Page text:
By Jon Delano

BRADDOCK (KDKA) — The site of the former UPMC Braddock Hospital is now empty, but that’s changing soon.

“I am unveiling the specifics of a $20.3 million plan that addresses a number of Braddock’s needs,” Allegheny County executive Dan Onorato announced Wednesday.
Onorato said he was fulfilling a pledge to Braddock.

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“I thought it was important that the people of Braddock and the Mon Valley knew that just because I was leaving office that this wasn’t being forgotten.”

On the old hospital parking lot, Trek Development will start construction this summer of a flex-office building.

“This is the building — three stories — that will have commercial, retail, and other activities,” says Onorato.

Those other activities could include some health care facilities — but the project includes much more.

On one side of Holland Street, 24 one-, two-, and three-bedroom townhouses will be constructed and available for rent.

On the other side of the street, some 11 brand new single family homes will be available for sale in 2013.

Funding comes from state tax credits, $3 million in state capital dollars matched by UPMC, federal and county funds, and some private dollars.

Local Braddock officials hailed the announcement.

“It is impossible to overstate how profound an impact this will have on Braddock,” notes Braddock Mayor John Fetterman.

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“We have some good citizens in Braddock, good people, and it’s going to work,” adds Matthew Thomas, vice president of Braddock’s council.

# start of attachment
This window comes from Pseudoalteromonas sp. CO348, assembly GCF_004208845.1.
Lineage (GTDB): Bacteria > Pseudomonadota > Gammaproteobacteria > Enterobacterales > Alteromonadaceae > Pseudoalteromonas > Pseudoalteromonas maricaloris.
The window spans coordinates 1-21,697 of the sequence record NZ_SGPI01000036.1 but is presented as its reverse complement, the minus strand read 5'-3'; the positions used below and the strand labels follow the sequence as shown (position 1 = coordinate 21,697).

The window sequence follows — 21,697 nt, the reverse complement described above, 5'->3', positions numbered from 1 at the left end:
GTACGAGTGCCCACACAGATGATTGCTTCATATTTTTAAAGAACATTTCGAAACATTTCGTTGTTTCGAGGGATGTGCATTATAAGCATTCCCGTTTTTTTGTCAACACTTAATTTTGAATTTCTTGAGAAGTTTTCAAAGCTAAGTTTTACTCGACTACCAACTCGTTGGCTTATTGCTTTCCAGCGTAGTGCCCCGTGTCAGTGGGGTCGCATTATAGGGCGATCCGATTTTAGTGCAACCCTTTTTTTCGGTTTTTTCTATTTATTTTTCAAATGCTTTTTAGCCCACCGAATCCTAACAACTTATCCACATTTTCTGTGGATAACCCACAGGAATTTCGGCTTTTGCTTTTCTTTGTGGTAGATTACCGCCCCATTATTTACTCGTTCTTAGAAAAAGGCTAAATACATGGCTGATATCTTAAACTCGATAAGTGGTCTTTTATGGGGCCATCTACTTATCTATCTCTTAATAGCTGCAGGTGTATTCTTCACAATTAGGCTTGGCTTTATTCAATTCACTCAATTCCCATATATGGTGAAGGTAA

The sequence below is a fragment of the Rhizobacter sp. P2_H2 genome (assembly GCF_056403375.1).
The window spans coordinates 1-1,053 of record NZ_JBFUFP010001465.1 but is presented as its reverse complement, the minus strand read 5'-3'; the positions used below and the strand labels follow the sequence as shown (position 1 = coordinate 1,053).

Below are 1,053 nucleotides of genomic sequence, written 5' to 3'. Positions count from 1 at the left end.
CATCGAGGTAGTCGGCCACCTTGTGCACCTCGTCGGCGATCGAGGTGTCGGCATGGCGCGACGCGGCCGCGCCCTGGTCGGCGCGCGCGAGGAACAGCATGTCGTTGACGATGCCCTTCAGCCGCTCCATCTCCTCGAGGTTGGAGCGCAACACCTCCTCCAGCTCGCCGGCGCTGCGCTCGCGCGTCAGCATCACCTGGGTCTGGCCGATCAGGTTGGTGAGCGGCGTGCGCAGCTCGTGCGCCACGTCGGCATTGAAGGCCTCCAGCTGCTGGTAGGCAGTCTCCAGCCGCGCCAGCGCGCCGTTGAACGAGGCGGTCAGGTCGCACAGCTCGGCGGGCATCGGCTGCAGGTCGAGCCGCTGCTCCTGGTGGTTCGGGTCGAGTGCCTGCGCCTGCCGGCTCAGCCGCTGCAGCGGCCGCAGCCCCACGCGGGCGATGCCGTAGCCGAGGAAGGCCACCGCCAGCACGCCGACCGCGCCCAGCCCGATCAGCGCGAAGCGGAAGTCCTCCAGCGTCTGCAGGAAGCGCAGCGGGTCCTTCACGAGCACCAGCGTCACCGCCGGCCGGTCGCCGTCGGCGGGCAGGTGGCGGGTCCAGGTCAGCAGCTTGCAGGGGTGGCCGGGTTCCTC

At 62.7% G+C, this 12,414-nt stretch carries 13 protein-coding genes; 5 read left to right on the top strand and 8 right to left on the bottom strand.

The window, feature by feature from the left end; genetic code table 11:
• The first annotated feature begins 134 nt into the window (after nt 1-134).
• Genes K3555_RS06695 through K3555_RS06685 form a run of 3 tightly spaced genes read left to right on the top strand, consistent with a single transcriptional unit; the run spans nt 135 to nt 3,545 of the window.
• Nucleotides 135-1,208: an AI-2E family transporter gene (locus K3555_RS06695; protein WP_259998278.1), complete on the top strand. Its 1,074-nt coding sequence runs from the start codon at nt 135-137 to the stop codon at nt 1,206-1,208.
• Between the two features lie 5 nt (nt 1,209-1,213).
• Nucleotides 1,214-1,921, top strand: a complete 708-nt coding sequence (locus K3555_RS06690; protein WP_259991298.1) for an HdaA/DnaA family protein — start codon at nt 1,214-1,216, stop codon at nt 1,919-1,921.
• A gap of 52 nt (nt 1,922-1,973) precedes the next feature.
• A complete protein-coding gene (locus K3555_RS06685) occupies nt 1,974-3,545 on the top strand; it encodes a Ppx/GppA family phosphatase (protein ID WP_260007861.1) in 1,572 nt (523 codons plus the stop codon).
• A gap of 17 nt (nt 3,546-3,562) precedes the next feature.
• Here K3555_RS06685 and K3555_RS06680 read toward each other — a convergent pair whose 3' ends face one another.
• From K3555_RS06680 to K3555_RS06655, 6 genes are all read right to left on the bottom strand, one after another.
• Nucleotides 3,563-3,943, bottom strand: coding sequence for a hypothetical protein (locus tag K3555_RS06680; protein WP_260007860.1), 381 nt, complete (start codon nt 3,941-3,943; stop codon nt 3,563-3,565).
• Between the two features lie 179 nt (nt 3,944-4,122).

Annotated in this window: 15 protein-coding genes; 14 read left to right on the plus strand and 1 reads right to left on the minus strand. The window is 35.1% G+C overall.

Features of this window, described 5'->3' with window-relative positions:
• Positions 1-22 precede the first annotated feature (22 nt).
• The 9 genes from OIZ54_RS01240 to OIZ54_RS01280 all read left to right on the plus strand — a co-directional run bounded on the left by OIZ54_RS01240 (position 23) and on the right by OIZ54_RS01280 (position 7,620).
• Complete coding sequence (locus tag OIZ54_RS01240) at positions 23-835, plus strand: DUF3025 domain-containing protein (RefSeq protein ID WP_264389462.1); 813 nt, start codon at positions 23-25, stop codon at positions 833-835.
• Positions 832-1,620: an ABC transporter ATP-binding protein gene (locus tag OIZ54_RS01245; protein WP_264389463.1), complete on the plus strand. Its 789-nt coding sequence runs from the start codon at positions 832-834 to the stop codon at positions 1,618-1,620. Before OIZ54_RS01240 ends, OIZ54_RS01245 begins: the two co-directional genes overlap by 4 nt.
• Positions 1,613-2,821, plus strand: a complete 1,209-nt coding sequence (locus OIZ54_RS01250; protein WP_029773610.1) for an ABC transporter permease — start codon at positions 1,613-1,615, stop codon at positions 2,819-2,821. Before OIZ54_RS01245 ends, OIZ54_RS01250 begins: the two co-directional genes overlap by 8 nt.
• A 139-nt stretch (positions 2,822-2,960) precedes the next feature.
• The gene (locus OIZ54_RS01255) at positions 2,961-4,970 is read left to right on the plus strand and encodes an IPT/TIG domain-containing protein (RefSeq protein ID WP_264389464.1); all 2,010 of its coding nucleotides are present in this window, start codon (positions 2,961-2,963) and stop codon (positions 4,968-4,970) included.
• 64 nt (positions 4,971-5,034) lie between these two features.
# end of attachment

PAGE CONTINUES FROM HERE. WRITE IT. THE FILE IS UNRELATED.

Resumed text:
The development will occur on a site that was once the scene of major protests when UPMC abruptly announced its closure.

The makeover couldn’t come soon enough.

“It’s been extremely tough,” says Jim Thompson, owner of the Comet News in Braddock. “Once the hospital left, it totally devastated the community again.”

On an empty hospital parking lot, Trek Development hopes to begin construction of a 26,000 square foot, $6 million flex office and retail building that could house some medical facilities.

Thompson just reopened his store across the street, and he’s optimistic.

“It would mean a tremendous amount of business coming into my store hopefully, and in addition, it’s something the community needs.”

“We’re very happy and very excited for what’s being proposed for that site there,” says Jesse Brown, Braddock council president.

And Trek insists it won’t pull a UPMC and leave Braddock.

“We are absolutely committed to the long haul,” says Bill Gatti, Trek’s president. “We’ve developed over 55 residential communities and commercial communities — and we continue to own and operate all of them. We’ve never sold any of them.”

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